France’s Environment and Energy Management ADEME (Agence de l’Environnement et de la maîtrise de l’énergie), has deployed the open source file sharing solution Pydio (Put Your Data in Orbit ) for its one thousand employees. Implemented in March 2013, the solution now serves as a basis of the Partage ADEME Portal. The agency is also contributing to the project some of the specific developments that were made for integrating Pydio to the existing agency’s system.
Reading through the latest list of top 10 open source projects on Opensource.com has been a reminder of what a great year 2014 has been for open source. Established projects like OpenStack and Mongo have continued to break new records in adoption and usage. We’ve seen incredible momentum from newer projects like Apache Mesos, Kubernetes, and Deis. And we’ve also seen that open source companies like Cloudera, Hortonworks, and Ceph can reach meaningful business milestones while remaining true to their open source roots. Virtually everywhere you look in the IT stack—from storage to networking, compute, mobile, and virtualization—the most exciting innovations are being led by open source.
No, I said, though some community people can and will do that. My job is to make it easier for people to use the software (how to read the book best) and write the software (by helping with getting procedures and tools together to write books more efficiently). Because there needs to be some sort of organization about the creation of the software. So, I get people with an interest in building the software well together with people who have an interest in running the software. And, because there is commercial interest in the software, someone pays me to do this.
The three fastest growing databases of 2014 were all open source, according to a new report from DB-Engines, a site that tracks popularity in the rapidly changing database marketplace.
The ever popular new-age database MongoDB topped the list again this year, with Redis, a tool for managing data, and ElasticSearch, which provides the foundations for building your own search engine, as runners up.
The social media giant said on Tuesday the tool, dubbed AnomalyDetection, is used by the firm's team to detect unusual traffic events including traffic spikes and surges, as well as the presence of spam bots. In the world of Big Data, such spikes on a company's networks can negatively impact service by flooding Internet lanes, causing denial-of-service problems and website crashes, as well as irritating users on an individual level -- if spam levels are not kept under control, for example.
In the last 30 years we’ve witnessed countless IT and PC revolutions: circular battles where centralized vs. decentralized, open vs. proprietary forces captured, then lost, ground only to gain ground once again.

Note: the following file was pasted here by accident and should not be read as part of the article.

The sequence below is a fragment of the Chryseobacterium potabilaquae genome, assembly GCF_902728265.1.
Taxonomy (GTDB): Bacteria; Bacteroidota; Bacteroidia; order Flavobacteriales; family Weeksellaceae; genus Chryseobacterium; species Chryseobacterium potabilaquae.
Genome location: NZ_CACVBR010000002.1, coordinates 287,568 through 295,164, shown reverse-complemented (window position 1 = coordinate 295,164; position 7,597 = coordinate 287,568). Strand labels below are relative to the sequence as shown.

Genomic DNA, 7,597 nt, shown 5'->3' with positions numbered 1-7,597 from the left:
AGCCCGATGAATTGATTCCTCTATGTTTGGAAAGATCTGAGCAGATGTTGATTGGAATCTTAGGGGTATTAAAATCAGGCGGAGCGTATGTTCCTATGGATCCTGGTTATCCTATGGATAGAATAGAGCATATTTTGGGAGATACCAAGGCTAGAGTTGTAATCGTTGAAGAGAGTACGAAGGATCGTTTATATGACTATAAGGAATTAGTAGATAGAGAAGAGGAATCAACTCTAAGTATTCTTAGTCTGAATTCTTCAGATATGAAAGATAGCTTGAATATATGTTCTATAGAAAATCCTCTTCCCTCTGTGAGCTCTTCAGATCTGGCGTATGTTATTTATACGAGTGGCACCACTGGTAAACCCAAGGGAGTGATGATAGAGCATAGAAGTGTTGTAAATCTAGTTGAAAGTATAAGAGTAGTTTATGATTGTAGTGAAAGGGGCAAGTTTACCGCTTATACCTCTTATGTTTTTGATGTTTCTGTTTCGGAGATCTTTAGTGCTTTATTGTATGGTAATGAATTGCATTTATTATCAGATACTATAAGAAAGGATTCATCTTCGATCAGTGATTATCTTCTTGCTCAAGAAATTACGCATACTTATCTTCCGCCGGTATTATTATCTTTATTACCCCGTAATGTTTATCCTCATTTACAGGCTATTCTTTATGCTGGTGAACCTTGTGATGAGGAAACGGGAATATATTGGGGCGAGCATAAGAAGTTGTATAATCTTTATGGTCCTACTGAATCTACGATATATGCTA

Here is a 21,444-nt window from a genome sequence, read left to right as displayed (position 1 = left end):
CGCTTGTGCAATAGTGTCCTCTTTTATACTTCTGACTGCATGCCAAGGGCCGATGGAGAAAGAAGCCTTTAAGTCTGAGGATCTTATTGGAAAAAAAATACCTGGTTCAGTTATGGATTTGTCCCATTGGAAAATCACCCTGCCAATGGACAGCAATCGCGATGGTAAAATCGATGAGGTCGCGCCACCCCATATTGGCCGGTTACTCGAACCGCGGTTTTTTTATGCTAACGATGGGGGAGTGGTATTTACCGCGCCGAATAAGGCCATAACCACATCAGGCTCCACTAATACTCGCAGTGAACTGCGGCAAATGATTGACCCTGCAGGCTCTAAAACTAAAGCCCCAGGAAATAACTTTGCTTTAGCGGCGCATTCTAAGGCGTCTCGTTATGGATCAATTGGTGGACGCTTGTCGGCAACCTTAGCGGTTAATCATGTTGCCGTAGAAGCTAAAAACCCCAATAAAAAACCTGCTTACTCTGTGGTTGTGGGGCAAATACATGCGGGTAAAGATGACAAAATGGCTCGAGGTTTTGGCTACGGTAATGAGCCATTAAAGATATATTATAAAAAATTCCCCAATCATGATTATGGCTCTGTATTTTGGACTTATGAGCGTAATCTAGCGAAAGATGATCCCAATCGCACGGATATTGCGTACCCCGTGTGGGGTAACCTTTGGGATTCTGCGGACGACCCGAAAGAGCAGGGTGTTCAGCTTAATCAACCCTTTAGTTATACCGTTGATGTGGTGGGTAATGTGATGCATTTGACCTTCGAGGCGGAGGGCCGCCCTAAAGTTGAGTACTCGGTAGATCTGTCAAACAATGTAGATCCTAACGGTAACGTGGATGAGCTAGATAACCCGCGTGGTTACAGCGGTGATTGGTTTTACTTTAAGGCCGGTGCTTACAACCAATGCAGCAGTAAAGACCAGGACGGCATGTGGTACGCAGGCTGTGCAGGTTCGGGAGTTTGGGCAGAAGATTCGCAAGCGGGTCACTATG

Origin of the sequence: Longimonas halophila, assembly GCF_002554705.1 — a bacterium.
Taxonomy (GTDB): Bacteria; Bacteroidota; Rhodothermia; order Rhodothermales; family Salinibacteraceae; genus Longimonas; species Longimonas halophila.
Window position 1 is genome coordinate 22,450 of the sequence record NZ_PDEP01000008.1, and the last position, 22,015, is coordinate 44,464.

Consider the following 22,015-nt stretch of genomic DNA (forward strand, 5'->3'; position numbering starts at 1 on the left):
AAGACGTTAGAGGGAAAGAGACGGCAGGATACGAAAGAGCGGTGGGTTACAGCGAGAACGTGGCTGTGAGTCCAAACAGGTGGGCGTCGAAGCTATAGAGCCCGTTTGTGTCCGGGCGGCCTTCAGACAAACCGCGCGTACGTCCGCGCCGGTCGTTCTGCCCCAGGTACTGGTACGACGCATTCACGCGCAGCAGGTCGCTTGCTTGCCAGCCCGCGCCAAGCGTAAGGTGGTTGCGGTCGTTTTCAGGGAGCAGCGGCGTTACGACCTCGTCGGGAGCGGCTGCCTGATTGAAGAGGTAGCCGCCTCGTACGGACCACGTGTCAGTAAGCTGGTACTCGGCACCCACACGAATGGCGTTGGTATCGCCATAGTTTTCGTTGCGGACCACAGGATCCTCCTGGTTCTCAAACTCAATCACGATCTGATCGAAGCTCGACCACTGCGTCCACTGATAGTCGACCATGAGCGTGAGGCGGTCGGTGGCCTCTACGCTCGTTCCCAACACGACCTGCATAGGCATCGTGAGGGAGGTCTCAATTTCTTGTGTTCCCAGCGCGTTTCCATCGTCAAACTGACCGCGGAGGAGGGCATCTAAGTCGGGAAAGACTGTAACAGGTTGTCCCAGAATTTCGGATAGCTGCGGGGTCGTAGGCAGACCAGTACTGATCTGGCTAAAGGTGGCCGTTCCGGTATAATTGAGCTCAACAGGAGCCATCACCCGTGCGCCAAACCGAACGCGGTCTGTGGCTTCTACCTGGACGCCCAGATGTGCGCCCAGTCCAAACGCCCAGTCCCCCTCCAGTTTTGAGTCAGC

Computers existed before of course, but only in the last few decades have consumers and office workers had regular access to computers. A huge industry around hardware, operating systems, applications and services arose. As with every other revolution and huge new market we saw power struggles where the different players were fighting about the rules of this new market. Everybody wants to have the biggest part of the fish.
But users demanded interoperability. Word needed to work on my personal Mac and my office PC. Websites needed to work on all browsers. So, despite wanting to lock people in, vendors had to find a way to play nice – at least semi-nice.
We have compiled those lists into one ultimate open source software list. The following list spotlights 1,211 noteworthy open source projects that have been featured on our website. We added one new category this year—Internet of Things—as well as dozens of new projects. And several older projects that have appeared on earlier open source software lists in the past but are no longer actively maintained have been retired from the list.
Please note that this is not a ranking; projects are organized into categories and arranged alphabetically within each category.
As always, feel free to note any open source projects that we may have missed in the comments section below.
Yet while openness and open data are repeatedly trumpeted, the UN report doesn’t mention open source once. I recently asked the report’s lead author Claire Melamed why, and she said she didn't feel it was within the scope of the report. But "A World That Counts" calls for a variety of things to happen in 2015, all of which could easily become mired in bureaucracy or outdated forms of collaboration without a dose of open source values.
Chromecast has largely caught on as a way to easily use services like Netflix on your computer. MatchStick is an open source HDMI stick for everyone who wants to use there TV for more than just watching movies.
There's no problem with Chromecast per se it's just that Chromecast is a closed ecosystem that doesn't lend itself very well to experimentation. MatchStick runs Flint, an OS built on Mozilla's Fire OS. The platform is completely open so that developers can write their own applications for the hardware.